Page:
or steer wrestling....
Whirlwind Lt. John Lapham Bullis and the Seminole Negro Scouts
by C. F. Eckhardt
"One of the least-known heroes of the Texas frontier was a
man known to his followers as The Whirlwind and to his enemies as
The Thunderbolt..... John Bullis didn't do it all alone. He had
a lot of help. The help, mostly, was the Seminole Negro scouts.
What became of them?..."
Rufus F. Hardin School Founder
(Alphonso) Steele - last Texas survivor of the battle of San Jacinto
Philosophy by Mike Cox 4-28-11
Through the last decades of Jim Crow America, he worked as dancing
minstrel, a black in blackface clowning
The Tenth Cavalry Historical
Marker in Fort Concho
Pine by Bob Bowman
The story of a slave and the oldest pine tree in East Texas.
Hero Named Tom by C. F. Eckhardt 12-1-10
We don’t know much about Tom’s background, because Tom was a slave.
He belonged to William Snyder, a plantation owner in East Texas.
We’re told that he was about 35 years old, stood well over 6 feet
in height, and weighed about 240 pounds. He was also, apparently,
East Texan by Bob Bowman
Dooley Wilson played the piano player who sang “As Time Goes By,”
in the classic film Casablanca. An African-American, Wilson was
born as Arthur Wilson on April 3, 1886, in Tyler.
Cake with 111 Candles washed down with "Good" whiskey
by Mike Cox 10-7-12
Sullivan claimed his mother had been one of George Washington’s
slaves. Eventually freed by the first president, Sullivan’s mother
married a man named Sullivan and had several children. Though free,
her children ended up being pressed back into slavery, literally
“sold down the river” from Kentucky to Mississippi.
Ada Stone by Murray Montgomery 5-28-12
109-Year-Old Ex-Slave Recalls Days Long Past
slave recalls memories of old Lavaca County by Murray Montgomery
In 1946, a black man by the name of Tate Hicks told a local paper
that he was the oldest man in Lavaca County. Fact is, he came to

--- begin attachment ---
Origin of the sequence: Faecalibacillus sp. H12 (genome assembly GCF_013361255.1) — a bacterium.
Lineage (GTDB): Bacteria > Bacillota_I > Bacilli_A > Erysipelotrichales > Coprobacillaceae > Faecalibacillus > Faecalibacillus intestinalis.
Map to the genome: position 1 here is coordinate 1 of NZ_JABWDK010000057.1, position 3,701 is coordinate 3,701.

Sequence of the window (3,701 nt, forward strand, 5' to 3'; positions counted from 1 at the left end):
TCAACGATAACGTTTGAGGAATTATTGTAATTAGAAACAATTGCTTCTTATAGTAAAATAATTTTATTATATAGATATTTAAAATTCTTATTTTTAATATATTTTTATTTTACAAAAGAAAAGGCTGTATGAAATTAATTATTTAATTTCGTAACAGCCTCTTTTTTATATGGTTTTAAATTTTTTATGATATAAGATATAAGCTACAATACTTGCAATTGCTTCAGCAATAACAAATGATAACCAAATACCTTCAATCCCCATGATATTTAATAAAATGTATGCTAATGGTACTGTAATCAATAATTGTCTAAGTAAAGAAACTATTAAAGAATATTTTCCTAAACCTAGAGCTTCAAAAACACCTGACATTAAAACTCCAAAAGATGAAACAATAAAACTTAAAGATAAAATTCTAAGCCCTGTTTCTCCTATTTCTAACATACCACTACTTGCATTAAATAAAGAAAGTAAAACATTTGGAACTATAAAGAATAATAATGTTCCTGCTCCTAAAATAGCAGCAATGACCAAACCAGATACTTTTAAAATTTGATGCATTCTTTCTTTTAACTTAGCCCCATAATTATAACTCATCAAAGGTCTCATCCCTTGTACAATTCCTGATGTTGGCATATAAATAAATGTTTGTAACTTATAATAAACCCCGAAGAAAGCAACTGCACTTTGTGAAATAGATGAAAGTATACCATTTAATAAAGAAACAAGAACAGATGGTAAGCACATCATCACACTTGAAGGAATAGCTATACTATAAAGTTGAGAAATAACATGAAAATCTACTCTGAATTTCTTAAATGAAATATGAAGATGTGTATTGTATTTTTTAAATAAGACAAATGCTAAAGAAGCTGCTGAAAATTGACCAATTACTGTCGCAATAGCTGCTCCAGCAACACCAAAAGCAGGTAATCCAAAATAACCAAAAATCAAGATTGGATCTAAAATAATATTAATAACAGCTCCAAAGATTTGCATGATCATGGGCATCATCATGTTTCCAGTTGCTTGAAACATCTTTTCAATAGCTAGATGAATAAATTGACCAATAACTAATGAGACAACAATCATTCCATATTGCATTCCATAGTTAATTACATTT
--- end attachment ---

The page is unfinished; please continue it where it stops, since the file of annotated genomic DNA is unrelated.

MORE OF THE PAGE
Texas as a slave...
for Grandfather in Port Arthur
Fire in the State Capitol by Mike Cox
When McBride died at 76 on April 8, 1936, the Associated Press,
which like the rest of the mainstream media in Jim Crow days did
not normally report the natural passing of African-Americans, distributed
a four-paragraph story noting the death of “the negro who indirectly
caused construction of Texas’ massive granite capitol.”
Emporia by Bob Bowman 7-2-12
It is on one of the most enduring mysteries in East Texas. In the
early 1900s, an explosion and fire struck the old Emporia sawmill
south of what is now Diboll. More than thirty sawmill workers, most
of them black, are believed to have perished in the conflagration.
Burned beyond recognition, the men were reportedly buried in a mass
grave somewhere on the Emporia town site, now a part of Diboll,
with no tombstones to mark their final resting place....
Sweet Home Vocational and Agricultural School
On National Register of Historic Places
Recorded Texas Historic Landmark
History by Dana Goolsby 2-16-11
Black history has deep roots in the first county in Texas...
Baptist Church Cemetery by John Troesser
Black church and cemetery in Schulenburg, Texas
For a tiny cemetery, a disporportionate number of veterans graves.
1869 Old Providence Baptist Church 12-10-10
One of the oldest Black Historic Churches
"Deep Ellum" Historical District - A Dallas Counterpart to Memphis'
Christian College by Archie P. McDonald
Obtaining a collegiate education presented a problem for African
Americans in Texas prior to court-ordered racial integration which
began in the 1950s... In Texas, especially East Texas, Wiley College
in Marshall and Jarvis Christian College in Hawkins were about the
only options for undergraduate instruction...
- St. Phillips Community
- Antioch Community
County Roadside Park in Memory of Alfonso Steele, Last Survivor